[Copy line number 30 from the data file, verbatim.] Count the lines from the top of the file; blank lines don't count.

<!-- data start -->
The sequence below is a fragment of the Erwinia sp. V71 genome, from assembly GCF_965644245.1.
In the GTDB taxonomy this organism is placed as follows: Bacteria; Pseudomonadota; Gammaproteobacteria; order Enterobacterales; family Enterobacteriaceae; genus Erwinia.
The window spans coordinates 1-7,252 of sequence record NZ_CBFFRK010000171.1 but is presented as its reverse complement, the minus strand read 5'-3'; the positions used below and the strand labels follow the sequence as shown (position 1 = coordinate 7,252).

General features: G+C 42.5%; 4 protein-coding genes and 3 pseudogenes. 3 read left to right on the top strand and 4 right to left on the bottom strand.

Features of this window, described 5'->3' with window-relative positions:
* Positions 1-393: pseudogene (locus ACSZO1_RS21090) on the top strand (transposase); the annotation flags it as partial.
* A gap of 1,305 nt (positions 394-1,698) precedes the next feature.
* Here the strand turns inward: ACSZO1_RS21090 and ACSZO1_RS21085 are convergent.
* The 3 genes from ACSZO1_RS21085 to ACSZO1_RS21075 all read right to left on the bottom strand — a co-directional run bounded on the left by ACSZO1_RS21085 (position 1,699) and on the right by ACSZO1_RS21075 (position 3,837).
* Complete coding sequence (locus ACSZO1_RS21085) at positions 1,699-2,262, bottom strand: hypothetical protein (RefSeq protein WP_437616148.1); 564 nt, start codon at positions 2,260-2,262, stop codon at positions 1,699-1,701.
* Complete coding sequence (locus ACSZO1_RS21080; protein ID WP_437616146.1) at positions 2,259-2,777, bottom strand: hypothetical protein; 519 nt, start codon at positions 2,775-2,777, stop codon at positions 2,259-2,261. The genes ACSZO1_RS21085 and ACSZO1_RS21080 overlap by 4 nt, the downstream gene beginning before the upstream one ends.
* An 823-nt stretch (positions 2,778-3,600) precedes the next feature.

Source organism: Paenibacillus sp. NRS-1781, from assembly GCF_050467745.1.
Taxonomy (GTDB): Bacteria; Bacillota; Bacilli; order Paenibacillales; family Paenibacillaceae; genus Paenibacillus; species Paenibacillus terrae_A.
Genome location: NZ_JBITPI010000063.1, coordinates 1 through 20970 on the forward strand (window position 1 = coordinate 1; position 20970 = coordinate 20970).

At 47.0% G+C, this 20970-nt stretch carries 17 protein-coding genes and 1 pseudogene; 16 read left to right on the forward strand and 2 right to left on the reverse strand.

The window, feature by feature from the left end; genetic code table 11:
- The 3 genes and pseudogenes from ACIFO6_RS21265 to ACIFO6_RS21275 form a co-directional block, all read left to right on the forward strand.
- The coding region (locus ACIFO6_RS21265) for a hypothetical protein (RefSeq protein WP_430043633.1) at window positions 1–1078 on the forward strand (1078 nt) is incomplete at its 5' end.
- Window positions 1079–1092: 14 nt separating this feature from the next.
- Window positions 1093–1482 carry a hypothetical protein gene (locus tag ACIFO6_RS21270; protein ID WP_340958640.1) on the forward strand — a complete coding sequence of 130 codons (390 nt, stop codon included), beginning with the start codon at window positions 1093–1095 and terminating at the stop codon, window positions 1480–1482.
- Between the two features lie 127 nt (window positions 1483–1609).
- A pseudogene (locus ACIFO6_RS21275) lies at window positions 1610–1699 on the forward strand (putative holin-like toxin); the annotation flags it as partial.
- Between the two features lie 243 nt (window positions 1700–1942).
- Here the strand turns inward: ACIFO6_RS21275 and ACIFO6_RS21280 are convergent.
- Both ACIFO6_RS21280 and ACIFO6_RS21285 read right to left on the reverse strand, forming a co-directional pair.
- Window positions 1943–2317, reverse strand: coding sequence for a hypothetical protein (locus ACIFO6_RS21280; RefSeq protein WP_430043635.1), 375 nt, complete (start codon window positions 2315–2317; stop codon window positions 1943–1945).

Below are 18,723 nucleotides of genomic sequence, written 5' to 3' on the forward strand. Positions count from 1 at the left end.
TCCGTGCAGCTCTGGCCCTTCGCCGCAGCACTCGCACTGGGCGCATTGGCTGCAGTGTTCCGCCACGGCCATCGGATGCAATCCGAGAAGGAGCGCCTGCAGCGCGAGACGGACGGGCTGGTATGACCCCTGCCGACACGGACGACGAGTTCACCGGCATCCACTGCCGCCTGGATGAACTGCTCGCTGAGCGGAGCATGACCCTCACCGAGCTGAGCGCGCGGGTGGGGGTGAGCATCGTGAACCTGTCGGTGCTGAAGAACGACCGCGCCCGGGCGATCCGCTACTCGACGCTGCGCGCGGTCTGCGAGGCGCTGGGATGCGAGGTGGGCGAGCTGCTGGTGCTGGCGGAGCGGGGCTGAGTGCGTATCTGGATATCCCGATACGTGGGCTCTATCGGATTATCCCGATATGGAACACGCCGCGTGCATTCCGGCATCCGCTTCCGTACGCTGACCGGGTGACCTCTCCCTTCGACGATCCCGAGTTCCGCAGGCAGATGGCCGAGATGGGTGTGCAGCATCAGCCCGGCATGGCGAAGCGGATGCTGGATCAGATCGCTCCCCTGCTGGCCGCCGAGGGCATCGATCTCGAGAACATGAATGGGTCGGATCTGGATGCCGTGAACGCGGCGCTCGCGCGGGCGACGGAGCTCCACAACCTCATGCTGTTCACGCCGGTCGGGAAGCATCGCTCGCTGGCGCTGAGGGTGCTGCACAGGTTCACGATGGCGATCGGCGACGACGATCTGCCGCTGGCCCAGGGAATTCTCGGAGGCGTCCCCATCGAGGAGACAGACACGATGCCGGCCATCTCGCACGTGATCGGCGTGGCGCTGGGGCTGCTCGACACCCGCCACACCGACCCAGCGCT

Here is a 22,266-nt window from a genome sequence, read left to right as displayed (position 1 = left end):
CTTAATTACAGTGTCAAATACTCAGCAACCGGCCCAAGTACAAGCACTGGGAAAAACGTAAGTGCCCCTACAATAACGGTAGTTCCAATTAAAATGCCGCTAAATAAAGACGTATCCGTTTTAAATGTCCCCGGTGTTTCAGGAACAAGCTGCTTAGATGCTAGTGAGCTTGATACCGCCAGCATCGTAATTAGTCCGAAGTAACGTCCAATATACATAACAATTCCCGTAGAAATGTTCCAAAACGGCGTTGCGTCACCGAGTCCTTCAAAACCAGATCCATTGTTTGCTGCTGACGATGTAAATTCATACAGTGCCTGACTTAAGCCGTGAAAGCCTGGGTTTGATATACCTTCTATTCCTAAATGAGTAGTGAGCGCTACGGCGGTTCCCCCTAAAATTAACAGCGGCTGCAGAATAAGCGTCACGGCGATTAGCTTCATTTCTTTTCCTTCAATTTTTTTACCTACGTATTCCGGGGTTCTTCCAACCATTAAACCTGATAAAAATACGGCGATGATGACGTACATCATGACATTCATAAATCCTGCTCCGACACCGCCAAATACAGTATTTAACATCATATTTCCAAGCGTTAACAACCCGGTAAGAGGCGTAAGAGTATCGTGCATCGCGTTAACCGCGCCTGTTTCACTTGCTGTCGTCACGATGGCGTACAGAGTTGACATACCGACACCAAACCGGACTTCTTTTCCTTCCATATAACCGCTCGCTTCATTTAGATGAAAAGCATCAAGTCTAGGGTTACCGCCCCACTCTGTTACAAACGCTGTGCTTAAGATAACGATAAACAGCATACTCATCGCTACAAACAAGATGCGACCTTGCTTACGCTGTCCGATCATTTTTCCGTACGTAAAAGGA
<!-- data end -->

Here is a 22,266-nt window from a genome sequence, read left to right as displayed (position 1 = left end):